In 1996, soon-to-be Seattle City Councilmember Nick Licata became an early adopter when he launched Urban Politics, an email newsletter combining policy positions, political skinny, and general musings. Now, just as everyone else is closing newspapers, Licata has printed one to tout his bid for a fourth term: “We’re sort of ahead of the retro curve,” he explains. The result is a four-page broadsheet, The Seattle Planet, packed with endorsements, Urban Politics-type type, and fun stuff like a 1912 photo of grandfather Nicola Licata in front of his Cleveland barber shop and a shaggy tale about how Licata (the grandson) got busted for being a clothed bicyclist at the Fremont Solstice Parade. “A Tale of Two Trees,” a story that runs in the Planet and also in Urban Politics, is a real-life fable of Licata’s happy-warrior approach to civic thrift and citizen service, on the micro as well macro scale.
One hundred thousand copies are to start hitting doorsteps tomorrow, coffee shops to follow. You might wonder why Licata bothers after trouncing token opponents four or five-to-one in his last two races. But pride goeth before, and this year he has two more-than-token challengers, architect Marty Kaplan, who paints him as insufficiently pro-development, and county parks official Jessie Israel, who attacks him for being insufficiently pro-rail (and by implication pro-Nickels). Exchanges between Israel’s and Licata’s supporters have gotten especially nasty.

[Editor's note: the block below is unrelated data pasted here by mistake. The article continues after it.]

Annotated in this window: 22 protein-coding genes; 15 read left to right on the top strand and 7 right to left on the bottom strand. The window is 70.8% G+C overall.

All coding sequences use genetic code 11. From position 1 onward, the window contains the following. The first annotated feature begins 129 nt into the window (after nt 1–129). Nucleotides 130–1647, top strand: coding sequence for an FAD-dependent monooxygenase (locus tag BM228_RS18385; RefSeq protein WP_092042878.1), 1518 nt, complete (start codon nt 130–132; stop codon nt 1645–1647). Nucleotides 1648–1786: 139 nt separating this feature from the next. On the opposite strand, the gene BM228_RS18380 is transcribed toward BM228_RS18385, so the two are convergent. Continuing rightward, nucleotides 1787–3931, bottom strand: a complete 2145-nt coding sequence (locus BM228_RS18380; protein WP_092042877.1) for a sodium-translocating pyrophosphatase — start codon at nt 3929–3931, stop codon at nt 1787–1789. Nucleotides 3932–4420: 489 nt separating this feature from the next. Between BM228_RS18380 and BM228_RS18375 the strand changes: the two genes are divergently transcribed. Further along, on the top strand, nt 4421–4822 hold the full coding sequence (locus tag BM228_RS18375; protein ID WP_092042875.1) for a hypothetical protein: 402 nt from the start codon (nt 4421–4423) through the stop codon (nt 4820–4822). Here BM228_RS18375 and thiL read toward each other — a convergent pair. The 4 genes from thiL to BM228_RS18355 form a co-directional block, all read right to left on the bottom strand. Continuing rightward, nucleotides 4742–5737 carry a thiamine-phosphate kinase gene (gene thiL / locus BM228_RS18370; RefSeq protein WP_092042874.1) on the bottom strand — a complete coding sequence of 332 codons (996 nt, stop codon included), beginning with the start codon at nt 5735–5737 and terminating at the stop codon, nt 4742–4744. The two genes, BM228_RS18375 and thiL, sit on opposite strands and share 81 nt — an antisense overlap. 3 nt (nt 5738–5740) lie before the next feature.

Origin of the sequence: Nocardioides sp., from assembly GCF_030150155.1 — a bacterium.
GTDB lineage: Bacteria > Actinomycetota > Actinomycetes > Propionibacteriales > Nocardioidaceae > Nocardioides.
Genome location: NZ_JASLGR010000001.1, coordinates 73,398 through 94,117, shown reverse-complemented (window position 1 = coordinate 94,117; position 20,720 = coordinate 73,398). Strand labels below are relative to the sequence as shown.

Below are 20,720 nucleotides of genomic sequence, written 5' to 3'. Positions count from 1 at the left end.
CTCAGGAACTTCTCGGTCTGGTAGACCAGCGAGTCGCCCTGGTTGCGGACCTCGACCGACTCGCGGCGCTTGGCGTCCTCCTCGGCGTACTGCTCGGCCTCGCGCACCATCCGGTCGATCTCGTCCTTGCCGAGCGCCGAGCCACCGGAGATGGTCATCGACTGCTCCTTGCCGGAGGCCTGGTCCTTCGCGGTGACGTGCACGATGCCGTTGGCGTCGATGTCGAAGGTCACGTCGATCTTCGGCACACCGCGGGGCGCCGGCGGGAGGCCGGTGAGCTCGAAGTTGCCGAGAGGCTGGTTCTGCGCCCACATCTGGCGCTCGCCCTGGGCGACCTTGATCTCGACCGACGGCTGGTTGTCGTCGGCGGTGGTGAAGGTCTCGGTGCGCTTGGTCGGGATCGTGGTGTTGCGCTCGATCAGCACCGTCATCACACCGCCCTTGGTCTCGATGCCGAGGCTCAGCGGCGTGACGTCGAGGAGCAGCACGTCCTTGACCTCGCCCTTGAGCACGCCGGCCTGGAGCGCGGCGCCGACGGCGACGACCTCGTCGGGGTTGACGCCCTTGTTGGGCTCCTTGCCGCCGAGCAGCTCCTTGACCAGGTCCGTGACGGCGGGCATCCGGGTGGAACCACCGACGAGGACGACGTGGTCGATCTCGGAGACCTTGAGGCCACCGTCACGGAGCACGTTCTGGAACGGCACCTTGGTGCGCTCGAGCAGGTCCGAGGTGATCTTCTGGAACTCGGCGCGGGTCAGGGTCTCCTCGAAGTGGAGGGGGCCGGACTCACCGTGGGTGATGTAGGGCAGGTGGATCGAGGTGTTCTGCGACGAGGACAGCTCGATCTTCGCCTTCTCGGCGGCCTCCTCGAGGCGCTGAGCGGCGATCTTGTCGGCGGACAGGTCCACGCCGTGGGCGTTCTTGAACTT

This is a tumultuous political year, with a bumper crop of open slots—county executive. two city council seats—and Mayor Nickels running despite poll numbers in the cellar. When angst and ire rise, unlikely victims get caught in the electoral crossfire: Two years ago voters steamed at Port profligacy and cozy dealing bounced out Alec Fisken, the port commissioner who’d most staunchly opposed such practices. It would be equally ironic if the throw-the-bums-out sentiment that’s stirred against Nickels spilled over onto Licata, the council’s lonely and sometimes only dissenter from the Nickels agenda.
For now, a chatty broadsheet offers relief from the usual slick, bludgeoning campaign mailings. Licata seems to revel in trying to put the lit back in “campaign literature” (“I know that’s an oxymoron”), though he admits it’s “risky—how many times do you see pictures of politicians wearing funny hats? I should be kissing babies.”